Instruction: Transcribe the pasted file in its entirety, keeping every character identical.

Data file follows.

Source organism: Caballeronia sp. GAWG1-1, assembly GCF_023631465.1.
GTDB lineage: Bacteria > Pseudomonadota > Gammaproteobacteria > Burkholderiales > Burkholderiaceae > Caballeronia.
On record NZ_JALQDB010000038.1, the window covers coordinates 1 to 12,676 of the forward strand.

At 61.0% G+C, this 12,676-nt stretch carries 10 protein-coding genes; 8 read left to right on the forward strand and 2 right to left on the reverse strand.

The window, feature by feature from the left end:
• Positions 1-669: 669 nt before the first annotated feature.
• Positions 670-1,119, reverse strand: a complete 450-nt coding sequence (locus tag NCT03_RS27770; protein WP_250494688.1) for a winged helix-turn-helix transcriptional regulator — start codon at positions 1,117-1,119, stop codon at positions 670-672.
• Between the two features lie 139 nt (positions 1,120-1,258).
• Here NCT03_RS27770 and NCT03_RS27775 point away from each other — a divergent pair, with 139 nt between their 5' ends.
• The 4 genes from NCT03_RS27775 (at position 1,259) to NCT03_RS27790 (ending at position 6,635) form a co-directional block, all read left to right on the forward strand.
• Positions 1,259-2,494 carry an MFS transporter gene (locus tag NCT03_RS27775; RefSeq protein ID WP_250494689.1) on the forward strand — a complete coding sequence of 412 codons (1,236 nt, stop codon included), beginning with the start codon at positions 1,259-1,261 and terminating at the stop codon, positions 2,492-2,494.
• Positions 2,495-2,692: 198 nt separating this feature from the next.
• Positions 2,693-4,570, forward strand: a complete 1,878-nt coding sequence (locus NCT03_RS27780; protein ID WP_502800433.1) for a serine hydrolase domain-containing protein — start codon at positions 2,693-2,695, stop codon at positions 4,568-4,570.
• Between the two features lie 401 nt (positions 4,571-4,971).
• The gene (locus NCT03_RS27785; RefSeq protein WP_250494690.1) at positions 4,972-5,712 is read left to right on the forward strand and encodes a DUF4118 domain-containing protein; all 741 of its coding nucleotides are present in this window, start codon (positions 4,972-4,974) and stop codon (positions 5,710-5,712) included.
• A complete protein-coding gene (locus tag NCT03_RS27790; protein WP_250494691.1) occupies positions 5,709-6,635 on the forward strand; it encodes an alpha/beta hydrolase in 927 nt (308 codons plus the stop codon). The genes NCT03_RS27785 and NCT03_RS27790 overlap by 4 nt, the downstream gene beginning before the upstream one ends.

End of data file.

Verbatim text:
Source organism: Caballeronia sp. GAWG1-1, assembly GCF_023631465.1.
GTDB lineage: Bacteria > Pseudomonadota > Gammaproteobacteria > Burkholderiales > Burkholderiaceae > Caballeronia.
On record NZ_JALQDB010000038.1, the window covers coordinates 1 to 12,676 of the forward strand.

At 61.0% G+C, this 12,676-nt stretch carries 10 protein-coding genes; 8 read left to right on the forward strand and 2 right to left on the reverse strand.

The window, feature by feature from the left end:
• Positions 1-669: 669 nt before the first annotated feature.
• Positions 670-1,119, reverse strand: a complete 450-nt coding sequence (locus tag NCT03_RS27770; protein WP_250494688.1) for a winged helix-turn-helix transcriptional regulator — start codon at positions 1,117-1,119, stop codon at positions 670-672.
• Between the two features lie 139 nt (positions 1,120-1,258).
• Here NCT03_RS27770 and NCT03_RS27775 point away from each other — a divergent pair, with 139 nt between their 5' ends.
• The 4 genes from NCT03_RS27775 (at position 1,259) to NCT03_RS27790 (ending at position 6,635) form a co-directional block, all read left to right on the forward strand.
• Positions 1,259-2,494 carry an MFS transporter gene (locus tag NCT03_RS27775; RefSeq protein ID WP_250494689.1) on the forward strand — a complete coding sequence of 412 codons (1,236 nt, stop codon included), beginning with the start codon at positions 1,259-1,261 and terminating at the stop codon, positions 2,492-2,494.
• Positions 2,495-2,692: 198 nt separating this feature from the next.
• Positions 2,693-4,570, forward strand: a complete 1,878-nt coding sequence (locus NCT03_RS27780; protein ID WP_502800433.1) for a serine hydrolase domain-containing protein — start codon at positions 2,693-2,695, stop codon at positions 4,568-4,570.
• Between the two features lie 401 nt (positions 4,571-4,971).
• The gene (locus NCT03_RS27785; RefSeq protein WP_250494690.1) at positions 4,972-5,712 is read left to right on the forward strand and encodes a DUF4118 domain-containing protein; all 741 of its coding nucleotides are present in this window, start codon (positions 4,972-4,974) and stop codon (positions 5,710-5,712) included.
• A complete protein-coding gene (locus tag NCT03_RS27790; protein WP_250494691.1) occupies positions 5,709-6,635 on the forward strand; it encodes an alpha/beta hydrolase in 927 nt (308 codons plus the stop codon). The genes NCT03_RS27785 and NCT03_RS27790 overlap by 4 nt, the downstream gene beginning before the upstream one ends.